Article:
Few things in life are perfect, including wills that your parents may have created before they pass away. They may have left their wishes incomplete, or your siblings in California may not be happy with how assets will be distributed. Whatever the reason, sometimes heirs aren’t satisfied with their inherited portion and decide to contest the will. How do you, as an executor, go about probate litigation?
Probate litigation is emotional
In many instances, probate litigation is not about how much money is left to everyone. For those intending to challenge a will, the distribution of assets is emotional, particularly if one or more heirs are surprised by the will’s contents or cannot agree on handling the inherited property.
Parents have the final say in how they want to divide their assets among their children and grandchildren. In addition to a will, sometimes a letter of instruction is also part of the estate plan. While some parents decide to split their assets evenly among their children, others specify where certain assets should go. Remember that not all assets are part of a will, bank and investment accounts, trusts, and retirement accounts have designated beneficiaries who receive those assets upon the owner’s death.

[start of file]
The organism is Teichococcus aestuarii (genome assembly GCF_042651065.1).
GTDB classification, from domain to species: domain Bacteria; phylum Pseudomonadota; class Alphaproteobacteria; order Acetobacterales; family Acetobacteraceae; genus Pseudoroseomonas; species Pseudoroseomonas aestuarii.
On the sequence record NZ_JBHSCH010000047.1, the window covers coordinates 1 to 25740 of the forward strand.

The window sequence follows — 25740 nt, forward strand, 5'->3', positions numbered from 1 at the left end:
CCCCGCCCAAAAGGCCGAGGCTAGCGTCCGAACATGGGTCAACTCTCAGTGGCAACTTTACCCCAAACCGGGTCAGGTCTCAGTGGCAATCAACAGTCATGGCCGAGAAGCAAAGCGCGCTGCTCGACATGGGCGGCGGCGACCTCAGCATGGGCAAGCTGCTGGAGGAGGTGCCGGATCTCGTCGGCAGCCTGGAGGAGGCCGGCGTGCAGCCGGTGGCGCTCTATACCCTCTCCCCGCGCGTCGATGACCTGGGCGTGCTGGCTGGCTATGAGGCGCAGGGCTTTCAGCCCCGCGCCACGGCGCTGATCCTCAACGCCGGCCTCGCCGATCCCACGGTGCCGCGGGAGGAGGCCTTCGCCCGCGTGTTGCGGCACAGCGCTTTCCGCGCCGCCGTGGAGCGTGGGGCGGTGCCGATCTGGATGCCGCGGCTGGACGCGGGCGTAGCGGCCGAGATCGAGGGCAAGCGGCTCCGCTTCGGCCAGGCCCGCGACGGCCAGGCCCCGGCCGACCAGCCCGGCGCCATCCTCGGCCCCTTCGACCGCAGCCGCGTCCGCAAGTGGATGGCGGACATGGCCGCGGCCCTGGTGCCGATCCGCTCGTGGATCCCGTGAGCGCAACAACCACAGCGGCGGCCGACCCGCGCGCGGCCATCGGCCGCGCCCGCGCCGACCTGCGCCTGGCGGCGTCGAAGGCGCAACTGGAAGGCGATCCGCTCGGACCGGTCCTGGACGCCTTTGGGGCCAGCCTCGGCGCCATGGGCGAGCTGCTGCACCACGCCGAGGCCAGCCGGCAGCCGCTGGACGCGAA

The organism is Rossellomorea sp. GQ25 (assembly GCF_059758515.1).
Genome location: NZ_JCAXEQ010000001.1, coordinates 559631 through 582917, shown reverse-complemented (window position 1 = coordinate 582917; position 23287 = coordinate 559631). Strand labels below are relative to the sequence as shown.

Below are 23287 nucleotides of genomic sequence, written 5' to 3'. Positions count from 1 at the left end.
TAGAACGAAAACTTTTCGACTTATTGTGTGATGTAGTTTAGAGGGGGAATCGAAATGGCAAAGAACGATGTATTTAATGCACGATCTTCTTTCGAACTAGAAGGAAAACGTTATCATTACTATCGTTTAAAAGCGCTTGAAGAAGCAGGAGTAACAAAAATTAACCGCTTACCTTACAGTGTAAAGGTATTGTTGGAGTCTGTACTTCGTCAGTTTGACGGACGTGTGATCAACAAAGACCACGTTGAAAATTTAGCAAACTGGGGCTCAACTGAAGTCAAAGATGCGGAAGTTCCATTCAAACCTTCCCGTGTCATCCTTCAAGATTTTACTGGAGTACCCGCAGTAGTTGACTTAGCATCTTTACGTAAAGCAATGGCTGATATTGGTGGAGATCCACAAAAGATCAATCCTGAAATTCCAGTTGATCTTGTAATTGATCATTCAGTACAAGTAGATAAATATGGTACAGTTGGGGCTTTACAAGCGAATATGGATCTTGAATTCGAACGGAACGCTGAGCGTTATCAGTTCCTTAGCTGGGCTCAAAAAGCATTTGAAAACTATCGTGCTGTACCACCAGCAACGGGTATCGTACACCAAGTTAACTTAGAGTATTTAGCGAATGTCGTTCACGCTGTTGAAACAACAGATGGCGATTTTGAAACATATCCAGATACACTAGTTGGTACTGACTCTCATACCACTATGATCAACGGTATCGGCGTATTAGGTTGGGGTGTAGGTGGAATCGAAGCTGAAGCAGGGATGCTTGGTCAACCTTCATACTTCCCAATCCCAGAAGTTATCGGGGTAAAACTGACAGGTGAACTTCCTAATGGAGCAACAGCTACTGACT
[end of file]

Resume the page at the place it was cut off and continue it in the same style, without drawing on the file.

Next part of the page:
How to avoid inheritance disputes
The best way to avoid inheritance disputes among siblings and other closely related heirs is through careful estate planning. First, make sure your parents have a valid will because if they die without one, their assets will have to go through the probate process, which can become complicated and lengthy. If you are the executor of your parents’ wills, ask them to make their wishes known to you and your siblings so that there are no surprises when the time comes.
Wills and other estate planning documents should also have periodic reviews as life circumstances and wishes about distribution can change. Whenever a change occurs, letting the other heirs know about the changes can be vital to a smooth distribution of assets. The more communication you have before you must formally act as executor, the easier the task will be.